Top positive review
42 people found this helpful
A year of changes and development
on 13 June 2010
This fourth series of four episodes sees the formula being tweaked slightly and successfully. The elements that have made the series (along with the original Morse) work are maintained with fine production values, strong guest roles going to a wide range of good actors, and convoluted murder mysteries that nobody can figure out.
This time the relationship between Lewis and side-kick Hathaway is allowed to develop. Previously Hathaway had been portrayed as being somewhat enigmatic. With Lewis being unable to work him out this led to friction between them. After working together for four years they now accept each other and this lets them engage in plenty of entertaining discussions along with some nicely played gentle comedy. This series also sees development in the relationship between Lewis and Doctor Hobson. She has been around since the last few episodes of Morse and so their friendship and the possibility of them becoming attached is logical. The series manages to avoid becoming too soap-like with the will they/won't they question and their attempts to get closer doesn't get in the way of the murder mysteries. Sadly, this concentration on Lewis's relationship with the two main leads means that his boss Innocent has less to do this year.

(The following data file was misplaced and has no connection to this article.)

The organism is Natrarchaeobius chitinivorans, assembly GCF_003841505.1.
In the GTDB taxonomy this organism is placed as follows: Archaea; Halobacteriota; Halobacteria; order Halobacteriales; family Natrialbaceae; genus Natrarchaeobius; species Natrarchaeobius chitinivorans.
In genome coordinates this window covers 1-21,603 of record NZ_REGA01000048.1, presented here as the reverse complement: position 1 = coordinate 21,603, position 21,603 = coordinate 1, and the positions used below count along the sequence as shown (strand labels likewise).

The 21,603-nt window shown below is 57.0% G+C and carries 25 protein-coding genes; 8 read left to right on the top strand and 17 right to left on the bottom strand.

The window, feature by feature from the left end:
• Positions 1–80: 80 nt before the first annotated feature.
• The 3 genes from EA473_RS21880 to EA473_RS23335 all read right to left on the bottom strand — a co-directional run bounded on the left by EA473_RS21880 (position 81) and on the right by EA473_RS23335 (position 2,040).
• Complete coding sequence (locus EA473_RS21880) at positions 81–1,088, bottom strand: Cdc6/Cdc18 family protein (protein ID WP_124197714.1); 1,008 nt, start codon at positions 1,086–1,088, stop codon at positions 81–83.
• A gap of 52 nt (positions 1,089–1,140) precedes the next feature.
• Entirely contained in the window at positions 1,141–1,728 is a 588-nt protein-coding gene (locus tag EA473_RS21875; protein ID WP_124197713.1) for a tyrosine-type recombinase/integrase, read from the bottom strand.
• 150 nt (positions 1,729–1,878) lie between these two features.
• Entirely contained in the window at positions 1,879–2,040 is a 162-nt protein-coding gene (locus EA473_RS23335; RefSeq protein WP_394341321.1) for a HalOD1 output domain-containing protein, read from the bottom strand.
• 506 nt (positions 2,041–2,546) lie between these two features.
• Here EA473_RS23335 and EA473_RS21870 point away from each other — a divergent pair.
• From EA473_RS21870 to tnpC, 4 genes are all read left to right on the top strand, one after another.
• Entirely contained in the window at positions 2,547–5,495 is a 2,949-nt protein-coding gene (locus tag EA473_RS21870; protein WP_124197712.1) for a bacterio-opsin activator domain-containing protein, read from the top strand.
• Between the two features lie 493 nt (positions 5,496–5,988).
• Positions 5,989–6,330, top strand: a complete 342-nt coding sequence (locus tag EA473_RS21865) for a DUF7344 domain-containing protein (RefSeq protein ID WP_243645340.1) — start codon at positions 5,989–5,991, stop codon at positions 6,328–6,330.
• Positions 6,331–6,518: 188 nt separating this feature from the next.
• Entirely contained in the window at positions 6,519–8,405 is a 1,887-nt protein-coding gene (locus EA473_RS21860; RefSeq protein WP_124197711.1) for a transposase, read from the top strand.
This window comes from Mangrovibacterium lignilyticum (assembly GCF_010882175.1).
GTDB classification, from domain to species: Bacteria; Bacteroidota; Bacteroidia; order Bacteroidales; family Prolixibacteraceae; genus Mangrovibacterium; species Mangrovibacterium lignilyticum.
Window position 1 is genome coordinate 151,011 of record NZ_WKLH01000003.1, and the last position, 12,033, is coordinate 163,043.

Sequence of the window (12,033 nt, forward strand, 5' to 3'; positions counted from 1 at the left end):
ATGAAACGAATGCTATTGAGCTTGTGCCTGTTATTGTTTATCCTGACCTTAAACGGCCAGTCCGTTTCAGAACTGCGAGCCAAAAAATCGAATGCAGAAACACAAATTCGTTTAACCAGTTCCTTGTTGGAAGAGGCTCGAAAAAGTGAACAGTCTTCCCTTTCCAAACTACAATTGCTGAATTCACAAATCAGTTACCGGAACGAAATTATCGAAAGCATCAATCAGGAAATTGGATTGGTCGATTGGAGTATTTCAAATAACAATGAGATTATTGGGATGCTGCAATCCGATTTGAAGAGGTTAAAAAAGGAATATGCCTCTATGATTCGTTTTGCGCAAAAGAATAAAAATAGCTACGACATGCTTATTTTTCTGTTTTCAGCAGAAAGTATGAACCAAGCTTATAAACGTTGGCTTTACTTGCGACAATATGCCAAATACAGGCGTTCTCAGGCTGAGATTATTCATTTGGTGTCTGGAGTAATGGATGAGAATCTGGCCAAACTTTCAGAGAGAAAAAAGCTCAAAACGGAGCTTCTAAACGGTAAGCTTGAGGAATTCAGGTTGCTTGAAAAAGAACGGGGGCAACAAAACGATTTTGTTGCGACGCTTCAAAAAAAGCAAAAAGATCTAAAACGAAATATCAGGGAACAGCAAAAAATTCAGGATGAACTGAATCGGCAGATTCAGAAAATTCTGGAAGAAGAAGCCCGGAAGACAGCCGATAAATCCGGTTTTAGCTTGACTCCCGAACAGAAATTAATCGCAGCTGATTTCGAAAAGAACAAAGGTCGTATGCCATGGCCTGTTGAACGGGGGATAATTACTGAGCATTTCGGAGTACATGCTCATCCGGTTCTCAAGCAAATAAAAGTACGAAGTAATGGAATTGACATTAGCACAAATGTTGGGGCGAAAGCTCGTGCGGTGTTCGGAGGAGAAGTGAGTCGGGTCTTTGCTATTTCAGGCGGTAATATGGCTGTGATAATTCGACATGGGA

The other noticeable change is a drifting away from the murderous Oxford dons style of story. All the stories are still set in Oxford, dons feature heavily, and much of the footage is shot within college, but there's more of an Agatha Christie's murder at the mansion feel. So two stories take place over short periods of time in enclosed environments with a cast of dodgy characters who all have their own red herrings. Dead of Winter features a murder at a stately home that happens to be the place where Hathaway grew up. This helps to fill in more of the background on Hathaway's past in a believable way. The more comically orientated Your Sudden Death Question revolves around a murder at a quiz weekend and features great turns from Timothy West and Alan Davies, amongst others. Both of these episodes are a lot of fun.
A more traditional story is Dark Matter in which an astronomer is killed and which features Robert Hardy and Warren Clarke's odd accent. The stand-out story of the series is the final one Falling Darkness in which Hobson appears to be implicated in a series of deaths. This episode is a perfect mix of strong emotion, complex mystery and good character interaction. I hope this series runs for a while longer.